Attract pollinators to your garden
As our knowledge of the natural environment continues to grow, many homeowners are beginning to put more thought into the design and planning of their landscaping. The native plant movement, which is great for sustainability, calls for the inclusion of plants that attract pollinators. Why can you ask?
“There are a number of reasons why I think people are doing this,” says Adam Baker, Technical Advisor and Pollinator Ecologist at Davey Tree Expert Co. “There is a paradigm shift that is happening where people are are moving away from planting the same old ornamental plants as they have been for the past 50 years.They seek to diversify their landscapes by using native and pollinator-attractive plants to support bees, butterflies, birds and other other animals.
What is the overall benefit? Local plants attract local pollinators, which helps the whole ecosystem.
“It’s important because native plants have an evolutionary relationship with native insects,” says Baker.
If pollinators do not pollinate the plants that humans and animals eat, our crops suffer and we see a shortage of fresh produce, as well as other vegetation.
Baker, who holds a bachelor’s degree in agricultural science and a doctorate. in entomology from the University of Kentucky, has conducted extensive research on the ecology and host plant interactions of monarch butterflies and other pollinators.
“While it’s hard to know why people are focusing on this now,” he says, “it may be because of the recent COVID-19 pandemic. We’ve seen that when there’s a change in the world, like a pandemic or the recession of the early 2000s, the green industry is doing very well. People are spending more time at home, thinking more deeply and interacting with their outdoor spaces.”
According to Baker’s research on placing milkweed (a native plant on which monarch larvae feed exclusively) in a landscape, plants that are spaced apart, accented with mulch, and have a strong visual silhouette are more used for egg laying than plants. which are not as accessible.
“Monarch eggs and larvae were 2½ to four times more abundant in gardens where milkweeds were evenly spaced in a one-meter corridor around the perimeter than in gardens where milkweeds were surrounded or mixed with other plants,” he explains.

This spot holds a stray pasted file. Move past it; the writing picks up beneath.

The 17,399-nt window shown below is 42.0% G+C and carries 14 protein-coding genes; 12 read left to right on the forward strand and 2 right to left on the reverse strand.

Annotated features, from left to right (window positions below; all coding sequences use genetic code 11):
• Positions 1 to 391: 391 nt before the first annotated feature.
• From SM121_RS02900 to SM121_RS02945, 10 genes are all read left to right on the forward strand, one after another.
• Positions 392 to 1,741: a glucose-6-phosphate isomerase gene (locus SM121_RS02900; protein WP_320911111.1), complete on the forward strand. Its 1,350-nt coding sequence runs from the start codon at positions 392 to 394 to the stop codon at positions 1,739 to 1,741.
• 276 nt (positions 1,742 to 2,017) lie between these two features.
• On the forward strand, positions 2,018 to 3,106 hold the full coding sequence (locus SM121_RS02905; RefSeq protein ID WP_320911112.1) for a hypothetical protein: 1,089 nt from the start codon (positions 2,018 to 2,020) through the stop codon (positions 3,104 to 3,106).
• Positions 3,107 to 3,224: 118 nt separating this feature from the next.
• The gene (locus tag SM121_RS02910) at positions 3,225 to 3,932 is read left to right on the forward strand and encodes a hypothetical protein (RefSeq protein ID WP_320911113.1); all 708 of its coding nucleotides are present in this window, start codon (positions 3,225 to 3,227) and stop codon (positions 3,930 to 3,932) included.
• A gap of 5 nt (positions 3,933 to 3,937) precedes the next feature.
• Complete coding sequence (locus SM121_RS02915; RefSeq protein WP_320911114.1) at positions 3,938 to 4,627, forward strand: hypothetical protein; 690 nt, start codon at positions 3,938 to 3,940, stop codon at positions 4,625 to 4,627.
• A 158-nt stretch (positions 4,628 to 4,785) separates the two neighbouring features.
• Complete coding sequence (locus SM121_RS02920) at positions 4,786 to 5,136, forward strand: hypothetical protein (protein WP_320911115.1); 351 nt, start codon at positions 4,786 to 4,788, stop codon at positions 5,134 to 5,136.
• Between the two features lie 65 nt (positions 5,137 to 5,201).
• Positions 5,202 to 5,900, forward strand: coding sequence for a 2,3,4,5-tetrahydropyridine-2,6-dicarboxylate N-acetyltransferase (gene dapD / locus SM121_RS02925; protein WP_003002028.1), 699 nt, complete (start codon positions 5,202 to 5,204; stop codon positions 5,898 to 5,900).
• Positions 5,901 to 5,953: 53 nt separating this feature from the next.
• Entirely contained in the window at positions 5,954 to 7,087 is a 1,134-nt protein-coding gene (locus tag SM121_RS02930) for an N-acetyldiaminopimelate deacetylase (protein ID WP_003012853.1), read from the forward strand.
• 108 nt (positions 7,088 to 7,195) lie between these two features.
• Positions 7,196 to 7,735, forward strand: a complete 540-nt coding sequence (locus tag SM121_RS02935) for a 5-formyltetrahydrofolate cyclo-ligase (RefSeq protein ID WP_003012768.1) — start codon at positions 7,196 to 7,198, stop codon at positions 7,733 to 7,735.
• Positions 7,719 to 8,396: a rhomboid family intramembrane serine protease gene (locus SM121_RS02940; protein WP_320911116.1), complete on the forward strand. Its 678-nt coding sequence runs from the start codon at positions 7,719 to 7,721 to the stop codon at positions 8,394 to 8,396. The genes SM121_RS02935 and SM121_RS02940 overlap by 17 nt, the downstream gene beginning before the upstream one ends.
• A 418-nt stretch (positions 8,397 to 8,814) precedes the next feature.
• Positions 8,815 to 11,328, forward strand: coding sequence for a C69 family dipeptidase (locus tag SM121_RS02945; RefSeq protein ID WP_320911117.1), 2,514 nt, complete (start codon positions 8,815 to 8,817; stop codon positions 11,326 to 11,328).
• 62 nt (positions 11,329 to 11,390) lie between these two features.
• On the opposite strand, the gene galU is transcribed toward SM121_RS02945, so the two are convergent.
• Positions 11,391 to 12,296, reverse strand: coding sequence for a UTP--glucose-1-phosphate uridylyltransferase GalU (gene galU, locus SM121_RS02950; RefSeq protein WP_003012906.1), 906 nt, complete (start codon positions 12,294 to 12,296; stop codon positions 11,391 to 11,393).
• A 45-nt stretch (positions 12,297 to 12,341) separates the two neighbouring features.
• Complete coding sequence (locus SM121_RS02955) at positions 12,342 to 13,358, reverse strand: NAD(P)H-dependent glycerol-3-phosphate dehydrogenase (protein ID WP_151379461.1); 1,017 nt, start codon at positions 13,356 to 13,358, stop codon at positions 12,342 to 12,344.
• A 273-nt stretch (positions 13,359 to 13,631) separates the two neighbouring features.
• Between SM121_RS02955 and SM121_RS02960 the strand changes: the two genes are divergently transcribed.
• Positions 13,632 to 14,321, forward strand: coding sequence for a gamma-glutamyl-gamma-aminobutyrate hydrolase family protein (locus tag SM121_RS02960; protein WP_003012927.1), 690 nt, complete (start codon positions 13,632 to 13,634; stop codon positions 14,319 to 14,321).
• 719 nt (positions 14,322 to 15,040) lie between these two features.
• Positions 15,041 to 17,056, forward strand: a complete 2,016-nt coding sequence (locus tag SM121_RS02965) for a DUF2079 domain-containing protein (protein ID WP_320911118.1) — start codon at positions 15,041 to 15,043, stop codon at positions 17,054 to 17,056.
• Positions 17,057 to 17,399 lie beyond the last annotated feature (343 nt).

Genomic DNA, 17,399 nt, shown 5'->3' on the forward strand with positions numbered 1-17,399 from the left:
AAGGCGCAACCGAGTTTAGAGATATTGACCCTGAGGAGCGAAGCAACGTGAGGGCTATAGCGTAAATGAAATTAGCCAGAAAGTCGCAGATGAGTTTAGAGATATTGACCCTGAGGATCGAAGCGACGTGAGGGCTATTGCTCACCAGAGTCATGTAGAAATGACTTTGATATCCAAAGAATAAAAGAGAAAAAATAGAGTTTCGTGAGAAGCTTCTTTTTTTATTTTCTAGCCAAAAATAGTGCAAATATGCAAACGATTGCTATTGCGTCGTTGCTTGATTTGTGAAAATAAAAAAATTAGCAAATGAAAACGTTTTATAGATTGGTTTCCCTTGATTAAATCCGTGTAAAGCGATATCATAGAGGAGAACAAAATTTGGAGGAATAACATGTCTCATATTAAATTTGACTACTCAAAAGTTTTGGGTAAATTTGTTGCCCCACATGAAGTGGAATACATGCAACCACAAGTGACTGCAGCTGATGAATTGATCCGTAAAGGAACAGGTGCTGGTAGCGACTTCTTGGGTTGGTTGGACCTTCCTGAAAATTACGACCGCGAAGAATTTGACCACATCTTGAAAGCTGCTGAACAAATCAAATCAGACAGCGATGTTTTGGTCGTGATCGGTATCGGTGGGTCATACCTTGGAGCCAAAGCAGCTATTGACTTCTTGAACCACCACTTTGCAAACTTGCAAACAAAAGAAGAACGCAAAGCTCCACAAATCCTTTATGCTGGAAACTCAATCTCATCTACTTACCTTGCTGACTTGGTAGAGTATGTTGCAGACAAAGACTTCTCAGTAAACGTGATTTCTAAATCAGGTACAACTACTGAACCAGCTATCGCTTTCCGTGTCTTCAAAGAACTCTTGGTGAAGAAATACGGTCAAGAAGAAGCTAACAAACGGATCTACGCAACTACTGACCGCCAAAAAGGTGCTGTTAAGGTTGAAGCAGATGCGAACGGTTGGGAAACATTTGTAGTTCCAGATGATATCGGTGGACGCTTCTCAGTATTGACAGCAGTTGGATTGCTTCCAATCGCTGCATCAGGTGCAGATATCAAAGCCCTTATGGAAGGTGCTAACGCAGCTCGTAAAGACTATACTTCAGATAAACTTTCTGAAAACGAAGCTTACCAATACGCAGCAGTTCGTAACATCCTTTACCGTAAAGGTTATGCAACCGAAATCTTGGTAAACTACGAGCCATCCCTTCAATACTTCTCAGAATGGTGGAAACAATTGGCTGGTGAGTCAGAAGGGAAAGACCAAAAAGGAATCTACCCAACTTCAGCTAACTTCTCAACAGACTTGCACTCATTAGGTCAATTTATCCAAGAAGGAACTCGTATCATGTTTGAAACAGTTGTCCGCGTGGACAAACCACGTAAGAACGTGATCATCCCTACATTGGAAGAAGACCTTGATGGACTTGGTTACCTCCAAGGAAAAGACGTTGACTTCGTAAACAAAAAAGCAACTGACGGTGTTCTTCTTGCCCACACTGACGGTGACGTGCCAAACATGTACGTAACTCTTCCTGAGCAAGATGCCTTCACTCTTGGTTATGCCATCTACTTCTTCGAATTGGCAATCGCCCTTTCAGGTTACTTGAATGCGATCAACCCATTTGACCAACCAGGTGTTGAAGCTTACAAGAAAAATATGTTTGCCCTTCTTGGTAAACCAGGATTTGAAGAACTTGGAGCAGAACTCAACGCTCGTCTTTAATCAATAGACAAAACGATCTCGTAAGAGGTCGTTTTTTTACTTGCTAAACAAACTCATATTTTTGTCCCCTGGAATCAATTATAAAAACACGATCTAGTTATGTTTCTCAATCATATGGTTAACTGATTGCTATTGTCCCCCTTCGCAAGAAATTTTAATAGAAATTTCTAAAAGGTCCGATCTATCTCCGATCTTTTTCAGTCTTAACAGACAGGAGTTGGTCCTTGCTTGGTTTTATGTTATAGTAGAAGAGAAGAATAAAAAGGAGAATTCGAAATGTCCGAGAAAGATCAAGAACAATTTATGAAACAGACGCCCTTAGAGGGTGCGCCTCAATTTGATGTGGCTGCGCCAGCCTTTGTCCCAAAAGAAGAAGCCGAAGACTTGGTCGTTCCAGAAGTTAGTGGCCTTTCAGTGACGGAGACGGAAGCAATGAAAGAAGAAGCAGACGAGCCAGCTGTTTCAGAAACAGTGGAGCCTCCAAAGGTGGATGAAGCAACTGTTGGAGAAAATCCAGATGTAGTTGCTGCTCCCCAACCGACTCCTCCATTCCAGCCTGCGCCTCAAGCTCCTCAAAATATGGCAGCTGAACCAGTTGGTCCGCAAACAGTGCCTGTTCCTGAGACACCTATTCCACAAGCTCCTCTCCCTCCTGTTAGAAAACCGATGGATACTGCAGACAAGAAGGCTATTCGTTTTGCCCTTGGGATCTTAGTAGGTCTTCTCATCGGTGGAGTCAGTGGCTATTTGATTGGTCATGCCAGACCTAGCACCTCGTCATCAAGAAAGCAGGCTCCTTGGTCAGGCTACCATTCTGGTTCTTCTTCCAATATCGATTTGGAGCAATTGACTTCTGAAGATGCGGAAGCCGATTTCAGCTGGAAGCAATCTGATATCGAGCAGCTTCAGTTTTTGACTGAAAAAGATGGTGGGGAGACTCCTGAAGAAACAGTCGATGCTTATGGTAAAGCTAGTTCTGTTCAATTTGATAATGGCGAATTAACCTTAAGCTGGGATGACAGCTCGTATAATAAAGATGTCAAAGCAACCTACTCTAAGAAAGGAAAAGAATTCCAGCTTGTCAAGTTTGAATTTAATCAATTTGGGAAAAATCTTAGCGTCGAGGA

To learn more about the scope of his study, see the Frontiers in Ecology and Evolution journal article, “Configuration and Location of Small Urban Gardens Affect Colonization by Monarch Butterflies,” by visiting www.frontiersin.org/articles /10.3389/fevo.2019.00474/full.
Throughout the year, Nevada’s Natural Heritage Program helps educate communities about the importance of our state’s pollinators and the vital role these pollen carriers play in supporting our natural environment.
According to the Nevada Division of Natural Heritage, “As pollinators continue to decline across the world due to habitat loss, climate change, and pesticides, it is important to provide native plants for our native pollinators. While pollinator gardening often focuses on non-native bees, there are over 1,000 species of native bees that use many different types of plants to provide food for their young.
“In addition to native plants, nesting habitat is also vital. At least half of our native bees nest underground, so leaving bare, undisturbed soil between plants will give them places to raise the next generation of bees to pollinate future wild plants. Native plants are adapted to our climate (ie they tolerate drought) and require less water for maintenance than non-native or ornamental species. Additionally, species other than pollinators also depend on native plants for food and shelter.
You may not know that about one in three bites of food depends on the work of a pollinator. According to a press release from the Nevada Department of Conservation and Natural Resources, pollinators are a keystone species in Nevada, supporting healthy wild lands, ecosystem diversity and a nutritious food supply.
What living species are considered pollinators, especially here in the desert? Butterflies, bees, moths, hummingbirds, bats and doves all help pollinate our desert plants. Native bees are Nevada’s most critical pollinators, as their fuzzy bodies make these pollinating powerhouses extremely efficient at collecting and transferring pollen.
Additionally, there are more than 600 species of butterflies and moths in Nevada, from generalists who visit many types of flowers to specialists such as asyucca butterflies, which are the only insects capable of pollinating Joshua trees and other yucca species prevalent in the Mojave Desert ecosystem. .
Even seemingly hearty plants, including cacti, benefit from pollinators, allowing them to continue their genetic diversity and the distribution of new plants.
As you can see, Nevada’s pollinators are vital to the health of the state’s agriculture, natural resources, and quality of life. Unfortunately, several pollinator species in Nevada have suffered severe declines in recent years, with threats posed by dwindling wetland habitats, invasive species such as cheat grass, and wildfires. Let’s do our part by planting native plants and encouraging pollinators to do their job.